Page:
Few western conveniences, the need for students to blend in with the surrounding culture is important. Host culture shares similarities and differences with the culture of West Michigan.
HighNo western conveniences, the need for students to acclimatize to local culture is readily apparent. Host culture is vastly different than West Michigan.×
Level of Cultural Interaction
Interaction with local culture is limited and very formal (e.g. through organized tours).
Intentional opportunities to interact with local peoples and culture.
Intensive immersion in local culture – host families, service-learning, etc.×
Safety & Security Considerations
Although no one can guarantee your safety or eliminate all risks from a study-abroad experience, Calvin University is committed to doing its utmost to provide secure environments in which you can live and learn. Our goal is to minimize risks and keep you aware of special situations as you make decisions about studying off-campus.
Safety concerns are similar to living on campus. Incidents can happen anywhere, but there are no indications that you are more at risk during this experience then you would be at home. You always need to continually be aware of what is going on around you and partner with your Calvin instructor or director to assure your safety while off-campus.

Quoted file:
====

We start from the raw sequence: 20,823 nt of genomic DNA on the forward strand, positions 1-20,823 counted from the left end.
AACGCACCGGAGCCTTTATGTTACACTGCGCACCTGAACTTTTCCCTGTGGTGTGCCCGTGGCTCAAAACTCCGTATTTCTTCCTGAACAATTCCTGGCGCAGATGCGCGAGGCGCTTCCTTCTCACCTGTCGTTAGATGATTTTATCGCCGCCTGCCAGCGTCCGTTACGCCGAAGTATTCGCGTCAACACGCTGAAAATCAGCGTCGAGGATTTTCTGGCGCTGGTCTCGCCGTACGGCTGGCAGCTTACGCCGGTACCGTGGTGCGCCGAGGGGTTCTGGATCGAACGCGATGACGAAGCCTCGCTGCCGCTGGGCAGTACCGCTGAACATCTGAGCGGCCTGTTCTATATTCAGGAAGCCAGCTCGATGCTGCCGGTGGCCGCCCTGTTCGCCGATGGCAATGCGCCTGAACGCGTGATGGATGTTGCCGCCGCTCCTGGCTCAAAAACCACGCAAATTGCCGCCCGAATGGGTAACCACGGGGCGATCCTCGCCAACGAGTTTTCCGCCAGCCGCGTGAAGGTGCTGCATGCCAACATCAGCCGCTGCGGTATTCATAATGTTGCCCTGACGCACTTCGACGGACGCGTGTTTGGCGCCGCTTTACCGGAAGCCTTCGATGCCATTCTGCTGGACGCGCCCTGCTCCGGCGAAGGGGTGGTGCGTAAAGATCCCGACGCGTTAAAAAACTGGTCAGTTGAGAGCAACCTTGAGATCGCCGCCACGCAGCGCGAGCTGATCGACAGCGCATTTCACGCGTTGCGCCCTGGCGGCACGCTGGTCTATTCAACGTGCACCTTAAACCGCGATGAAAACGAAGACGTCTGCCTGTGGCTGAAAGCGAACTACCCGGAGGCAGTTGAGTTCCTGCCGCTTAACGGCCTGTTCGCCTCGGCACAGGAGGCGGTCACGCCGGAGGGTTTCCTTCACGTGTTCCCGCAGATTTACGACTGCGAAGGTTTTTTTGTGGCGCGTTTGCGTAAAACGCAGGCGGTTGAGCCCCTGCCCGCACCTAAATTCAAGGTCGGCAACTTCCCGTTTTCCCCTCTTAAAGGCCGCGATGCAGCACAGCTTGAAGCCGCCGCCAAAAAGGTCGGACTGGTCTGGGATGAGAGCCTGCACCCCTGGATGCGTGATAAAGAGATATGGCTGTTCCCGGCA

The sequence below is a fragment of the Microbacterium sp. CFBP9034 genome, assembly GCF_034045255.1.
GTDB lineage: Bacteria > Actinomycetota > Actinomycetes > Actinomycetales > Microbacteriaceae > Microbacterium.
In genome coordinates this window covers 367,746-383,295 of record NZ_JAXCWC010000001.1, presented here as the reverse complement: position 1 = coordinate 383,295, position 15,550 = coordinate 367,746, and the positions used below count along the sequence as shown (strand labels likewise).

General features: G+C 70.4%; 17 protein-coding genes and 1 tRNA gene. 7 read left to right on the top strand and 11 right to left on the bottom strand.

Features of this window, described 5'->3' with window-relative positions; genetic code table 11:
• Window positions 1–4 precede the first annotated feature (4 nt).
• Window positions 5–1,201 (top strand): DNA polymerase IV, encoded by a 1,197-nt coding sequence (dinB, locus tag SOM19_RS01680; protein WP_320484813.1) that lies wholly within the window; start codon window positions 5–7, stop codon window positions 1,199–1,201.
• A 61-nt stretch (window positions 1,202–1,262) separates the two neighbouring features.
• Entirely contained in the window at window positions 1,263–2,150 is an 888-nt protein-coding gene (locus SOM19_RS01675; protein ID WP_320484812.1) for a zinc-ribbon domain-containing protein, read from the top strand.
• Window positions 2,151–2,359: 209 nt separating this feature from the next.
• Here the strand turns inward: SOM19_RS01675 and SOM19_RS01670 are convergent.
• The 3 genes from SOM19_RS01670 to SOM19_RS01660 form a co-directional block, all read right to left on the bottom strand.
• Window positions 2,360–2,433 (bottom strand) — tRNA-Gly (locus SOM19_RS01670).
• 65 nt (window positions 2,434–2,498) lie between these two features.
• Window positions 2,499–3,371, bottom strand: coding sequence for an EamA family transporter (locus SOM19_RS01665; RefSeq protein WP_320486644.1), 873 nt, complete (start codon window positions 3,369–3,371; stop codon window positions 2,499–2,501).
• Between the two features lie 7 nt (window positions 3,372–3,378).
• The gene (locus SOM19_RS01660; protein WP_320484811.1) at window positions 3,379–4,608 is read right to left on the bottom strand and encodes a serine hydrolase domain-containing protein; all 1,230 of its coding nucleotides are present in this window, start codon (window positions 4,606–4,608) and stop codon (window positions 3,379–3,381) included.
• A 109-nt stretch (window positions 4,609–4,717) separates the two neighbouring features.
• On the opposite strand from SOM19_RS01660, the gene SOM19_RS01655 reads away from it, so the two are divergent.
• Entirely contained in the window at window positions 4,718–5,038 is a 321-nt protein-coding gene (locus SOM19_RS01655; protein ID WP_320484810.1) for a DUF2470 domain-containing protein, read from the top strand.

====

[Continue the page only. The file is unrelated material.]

There are no specific safety concerns of the U.S. State Department for the areas where you will be studying. However, additional care must be taken to assure a safe and secure experience. You always need to continually be aware of what is going on around you and partner with your Calvin instructor or director to assure your safety while off-campus.
There are safety concerns you should be aware of as you commit to this trip. The U.S. State Department has issued a Travel alert or Warning for the area where you will be studying. You will need to partner with Calvin in addressing safety concerns and follow all safety guidelines for the experience.×
Remember, Calvin follows the recommendations of the Center for Disease Control (CDC) for all Calvin sponsored off-campus experiences.
Health concerns are similar to living on campus. Illnesses and accidents can happen anywhere, but there are no indications that you are more at risk during this experience then you would be at home. Health Care resources (clinics, medical personnel, etc.) are numerous and you would have easy access to medical care if needed. Some vaccinations will be required, but overall precautions are minimal.
In general, health concerns are slightly higher than living on campus. Typical travel illnesses (diarrhea, intestinal issues, etc.) are often experienced and appropriate health care is available but can be harder to access than on campus. Several vaccinations may be required and students must be diligent in taking precautions before and during the experience.